There will be few opportunities to bed in players and fine-tune their style before their championship opener against Tipperary.
So Laois were beaten out the gate by 33 points. Like Fennelly, Plunkett must continue to fight the good fight in the weeks ahead knowing full well that further beatings are coming down the line.
Laois lost their five Division 1B games by a combined 54 points before surviving in the top flight by dint of their relegation play-off win against Westmeath.
It’s hardly any wonder players opt out of playing for weaker counties when there’s the potential to be subjected to this on a weekly basis.
No hurler wants to go out on a cold February afternoon and get walloped by one of the big guns.
However, those who do commit to a county set-up and strive to play at the top level, knowing heavy losses may come their way, should be commended.
“I feel for the boys because they’re being thrown into the deep end realistically,” added Fennelly.
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“And I do look back to Westmeath last year and I can’t get away from that. Their scorelines were 7-27, 5-34, 4-47, huge defeats and probably scoring similar to ourselves.”
It’s a difficult predicament the midland counties find themselves in. One one hand, the weaker sides should be given opportunities to test themselves against the top teams in the league.
But these one-sided games do little for confidence levels or to convince players it’s worthwhile putting in so much time to play inter-county hurling.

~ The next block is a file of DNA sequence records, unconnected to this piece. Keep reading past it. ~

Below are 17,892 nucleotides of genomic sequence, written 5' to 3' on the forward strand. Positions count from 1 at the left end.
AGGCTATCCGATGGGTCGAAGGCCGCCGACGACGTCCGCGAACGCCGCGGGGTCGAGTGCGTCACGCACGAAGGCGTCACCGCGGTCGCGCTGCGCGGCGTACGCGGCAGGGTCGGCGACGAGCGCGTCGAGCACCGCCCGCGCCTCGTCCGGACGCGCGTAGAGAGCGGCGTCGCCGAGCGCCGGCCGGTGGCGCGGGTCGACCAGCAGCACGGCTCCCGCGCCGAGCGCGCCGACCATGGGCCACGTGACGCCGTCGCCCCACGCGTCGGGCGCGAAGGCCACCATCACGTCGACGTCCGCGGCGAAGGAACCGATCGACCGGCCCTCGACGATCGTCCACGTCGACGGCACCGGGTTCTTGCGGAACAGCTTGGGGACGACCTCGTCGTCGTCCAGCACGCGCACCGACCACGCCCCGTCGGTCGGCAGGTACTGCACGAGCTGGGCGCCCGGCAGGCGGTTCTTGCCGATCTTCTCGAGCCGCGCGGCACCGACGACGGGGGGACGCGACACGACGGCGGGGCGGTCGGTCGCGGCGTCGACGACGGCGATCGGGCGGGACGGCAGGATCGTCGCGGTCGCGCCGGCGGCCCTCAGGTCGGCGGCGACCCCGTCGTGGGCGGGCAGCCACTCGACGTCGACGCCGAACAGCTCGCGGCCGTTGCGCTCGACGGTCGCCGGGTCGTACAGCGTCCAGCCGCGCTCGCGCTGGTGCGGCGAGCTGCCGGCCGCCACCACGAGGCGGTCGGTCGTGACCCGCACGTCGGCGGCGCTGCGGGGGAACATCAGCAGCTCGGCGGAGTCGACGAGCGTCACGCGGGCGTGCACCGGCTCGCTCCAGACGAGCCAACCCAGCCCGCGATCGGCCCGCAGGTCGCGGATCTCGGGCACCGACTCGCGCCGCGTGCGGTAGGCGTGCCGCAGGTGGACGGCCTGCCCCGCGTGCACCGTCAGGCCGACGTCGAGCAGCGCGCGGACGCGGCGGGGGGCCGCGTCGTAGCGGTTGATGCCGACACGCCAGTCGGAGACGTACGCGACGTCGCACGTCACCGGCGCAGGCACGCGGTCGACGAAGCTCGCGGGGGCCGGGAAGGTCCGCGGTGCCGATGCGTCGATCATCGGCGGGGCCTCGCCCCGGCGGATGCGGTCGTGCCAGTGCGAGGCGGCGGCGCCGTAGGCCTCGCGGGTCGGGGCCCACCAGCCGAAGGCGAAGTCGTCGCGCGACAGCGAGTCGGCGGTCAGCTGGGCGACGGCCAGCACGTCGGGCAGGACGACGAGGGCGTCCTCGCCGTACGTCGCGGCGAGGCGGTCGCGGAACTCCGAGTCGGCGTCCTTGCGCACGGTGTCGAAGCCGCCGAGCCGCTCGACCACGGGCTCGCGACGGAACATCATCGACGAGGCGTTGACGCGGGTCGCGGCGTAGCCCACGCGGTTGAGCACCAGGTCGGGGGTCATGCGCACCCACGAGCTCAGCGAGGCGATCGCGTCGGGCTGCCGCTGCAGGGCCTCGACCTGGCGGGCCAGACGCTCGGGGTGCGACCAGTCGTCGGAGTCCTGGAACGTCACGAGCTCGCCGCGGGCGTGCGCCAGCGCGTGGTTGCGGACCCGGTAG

It has been argued that there are too many teams in Division 1, yet reducing the number of sides is effectively pulling the ladder up behind the big boys. It would do little to improve hurling in Offaly and Laois.
In fairness to the O’Moore County, they gave Tipperary their fill of it and only went down by four points in round 1. Plunkett may well write off Sunday as a poor performance. He has no other choice.
If Fennelly does go on to manage his native Kilkenny in the future, he may reflect on days like Sunday as the making of him as a manager. It will take all his man-management and motivational skills to rally his troops for three more games before they start playing teams at their own level.
The Ballyhale man took solace in the fact Westmeath conceded 20-136 after taking five heavy defeats in 2021, yet rebounded to win the McDonagh Cup.
“I do look back to Westmeath last year and I can’t get away from that. Their scorelines were 7-27, 5-34, 4-47, huge defeats and probably scoring similar to ourselves.
“They won the Joe Mc last year after shipping those heavy defeats in the league. The structure was different last year, it was only two games and you’re in the final, now you’ve five games and it’s going to be more competitive than ever I feel.
“That’s going to be massively challenging for the boys and we need to get a lot of lads back from injuries and getting healthy. But our heads are in a good place, genuinely we are and even though these are hard days, that’s the way it is.
“That’s the structure that’s there, but we need know what we need to do. That lads are learning without a doubt, but that speed doesn’t happen overnight, it takes time and it’ll come eventually.”